Advertisement
YOU ARE HERE: LAT HomeCollections

THE NATION

Even One Hungry Soul Is One Too Many for Minister

Charity: His nonprofit group scouts the planet to match surplus food and goods with the world's needy.

September 08, 2002|WILLIAM L. HOLMES | ASSOCIATED PRESS WRITER

RALEIGH, N.C. — Hungry people around the world eat because of Ray Buchanan.

Sometimes it's because of a deal he brokered. Or because of money he sweet-talked out of a middle-class church congregation or one rich guy. Sometimes it's because of a ruckus he raises with those who control global food programs.

The bottom line is that people eat, and that's what Buchanan cares about most.

It's what drives him to be a professional hunger fighter.

Buchanan works through Stop Hunger Now, a Raleigh-based nonprofit established in 1997. The group has five staffers, but managed to distribute about $10 million in aid to nearly 20 countries last year. Its overhead costs have never exceeded 8% of its total budget.

The group rarely lingers, hopping from Congo to El Salvador to Afghanistan, pouring its efforts into the places with the hungriest people and the most need.

The need rarely eases. Disasters, drought, war and corruption force the world's poor into starvation as one crisis gives way to the next. The unfortunate cycle results in 24,000 deaths a day, at least half of them children, according to the Rome-based World Food Program.

"That's not only ridiculous," Buchanan said. "That's obscene."

In the last year, Stop Hunger Now delivered about $8 million in aid to Afghanistan, a country torn by war but also one where a hunger crisis has been building for years. Access to it was limited until recently, but the toppling of the Taliban regime allowed Buchanan and other relief workers to attend to the needs of an estimated 6 million to 8 million starving people.

For Buchanan, that meant being on the ground, scouting for groups with lean overhead costs and efficient distribution. He can't abide those who trade food for political dogma and eschews well-meaning devotees who proselytize by offering food to the starving.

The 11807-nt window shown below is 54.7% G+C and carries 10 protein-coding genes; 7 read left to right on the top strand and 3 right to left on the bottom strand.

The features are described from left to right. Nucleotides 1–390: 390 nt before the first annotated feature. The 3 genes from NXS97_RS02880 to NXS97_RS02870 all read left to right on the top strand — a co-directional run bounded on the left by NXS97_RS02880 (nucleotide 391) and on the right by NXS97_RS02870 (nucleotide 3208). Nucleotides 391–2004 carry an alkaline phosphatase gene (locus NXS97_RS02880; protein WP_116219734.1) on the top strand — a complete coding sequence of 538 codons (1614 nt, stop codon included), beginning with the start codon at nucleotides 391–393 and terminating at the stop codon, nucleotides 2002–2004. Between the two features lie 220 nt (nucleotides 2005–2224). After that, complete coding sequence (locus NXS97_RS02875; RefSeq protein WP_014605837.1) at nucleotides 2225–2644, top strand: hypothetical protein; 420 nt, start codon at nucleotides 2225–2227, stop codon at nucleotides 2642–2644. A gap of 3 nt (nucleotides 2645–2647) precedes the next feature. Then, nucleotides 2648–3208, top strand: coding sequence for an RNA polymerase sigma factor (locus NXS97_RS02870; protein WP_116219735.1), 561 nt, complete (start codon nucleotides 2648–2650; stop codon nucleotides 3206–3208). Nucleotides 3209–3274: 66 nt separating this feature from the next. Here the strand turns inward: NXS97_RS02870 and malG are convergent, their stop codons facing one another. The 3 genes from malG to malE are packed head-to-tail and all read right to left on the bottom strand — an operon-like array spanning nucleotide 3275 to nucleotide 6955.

The ordained United Methodist minister is driven by what he considers a religious imperative.

"The thing about Christianity is you're supposed to be doing instead of talking about it," he said.

Former Rep. Tony Hall of Ohio, who began work in early August as the United States' ambassador to the U.N. food and agriculture agencies in Rome, said private groups such as Buchanan's are important tools to the World Food Program and other large, government-sponsored programs.

Buchanan's work with the hungry began in 1979, when he and the Rev. Kenneth C. Horne Jr. started the Society of St. Andrew, a ministry in Bedford County, Va., devoted to feeding Americans.

It sends out 46 million pounds of food a year -- the equivalent of three tractor-trailer loads a day.

But Horne said his partner was always more interested in international hunger issues. Although hunger touches about 30 million people in the United States for just three to six days a month, it's more prevalent internationally, according to Horne. Some estimates show that 815 million people in the world go to bed hungry each night.

So when John Hewitt, a millionaire entrepreneur from Virginia Beach, Va., offered Buchanan $250,000 to start an organization that focused on international hunger, Buchanan left the Society of St. Andrew. He moved to Raleigh in September 1999 for access to its international corporate community and airport.

Stop Hunger Now's reach and budget have grown steadily. In the last five years, Buchanan has worked in about 45 countries.

Advertisement
Los Angeles Times Articles
|
|
|